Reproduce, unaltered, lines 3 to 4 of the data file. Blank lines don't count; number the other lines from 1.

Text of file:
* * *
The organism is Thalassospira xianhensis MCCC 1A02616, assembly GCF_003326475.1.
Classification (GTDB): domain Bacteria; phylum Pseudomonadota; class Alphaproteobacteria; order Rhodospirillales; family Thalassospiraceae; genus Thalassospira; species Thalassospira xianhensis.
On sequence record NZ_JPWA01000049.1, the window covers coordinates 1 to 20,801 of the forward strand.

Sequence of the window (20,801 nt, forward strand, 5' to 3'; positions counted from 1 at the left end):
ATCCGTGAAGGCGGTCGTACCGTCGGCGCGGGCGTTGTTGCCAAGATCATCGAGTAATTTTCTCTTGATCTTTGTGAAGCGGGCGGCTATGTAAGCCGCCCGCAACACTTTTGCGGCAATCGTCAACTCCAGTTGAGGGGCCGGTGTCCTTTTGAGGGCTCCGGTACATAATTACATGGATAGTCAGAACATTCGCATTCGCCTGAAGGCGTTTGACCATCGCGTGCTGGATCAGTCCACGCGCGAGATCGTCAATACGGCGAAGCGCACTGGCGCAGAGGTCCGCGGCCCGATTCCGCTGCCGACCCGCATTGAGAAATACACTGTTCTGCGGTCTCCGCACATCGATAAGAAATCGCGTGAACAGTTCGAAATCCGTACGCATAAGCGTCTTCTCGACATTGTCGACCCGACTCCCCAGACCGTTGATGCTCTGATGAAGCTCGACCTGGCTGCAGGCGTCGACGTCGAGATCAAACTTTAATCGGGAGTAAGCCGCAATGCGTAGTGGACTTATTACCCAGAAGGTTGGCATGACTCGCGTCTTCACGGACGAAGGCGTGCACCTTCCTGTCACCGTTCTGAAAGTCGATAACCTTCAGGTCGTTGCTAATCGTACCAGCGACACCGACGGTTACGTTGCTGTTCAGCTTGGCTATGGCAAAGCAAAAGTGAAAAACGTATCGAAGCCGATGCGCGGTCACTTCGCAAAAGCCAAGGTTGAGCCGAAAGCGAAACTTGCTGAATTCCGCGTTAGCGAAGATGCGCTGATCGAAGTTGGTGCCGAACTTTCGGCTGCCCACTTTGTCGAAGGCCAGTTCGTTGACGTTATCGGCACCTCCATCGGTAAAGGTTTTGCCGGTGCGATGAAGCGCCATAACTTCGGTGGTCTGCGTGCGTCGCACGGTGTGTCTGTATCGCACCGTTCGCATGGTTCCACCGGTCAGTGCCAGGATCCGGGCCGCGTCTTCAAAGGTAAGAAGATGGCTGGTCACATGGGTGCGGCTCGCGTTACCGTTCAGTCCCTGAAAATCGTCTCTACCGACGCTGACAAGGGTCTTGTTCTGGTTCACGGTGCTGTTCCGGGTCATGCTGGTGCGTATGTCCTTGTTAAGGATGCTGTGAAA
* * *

On sequence record NZ_JPWA01000049.1, the window covers coordinates 1 to 20,801 of the forward strand.

Sequence of the window (20,801 nt, forward strand, 5' to 3'; positions counted from 1 at the left end):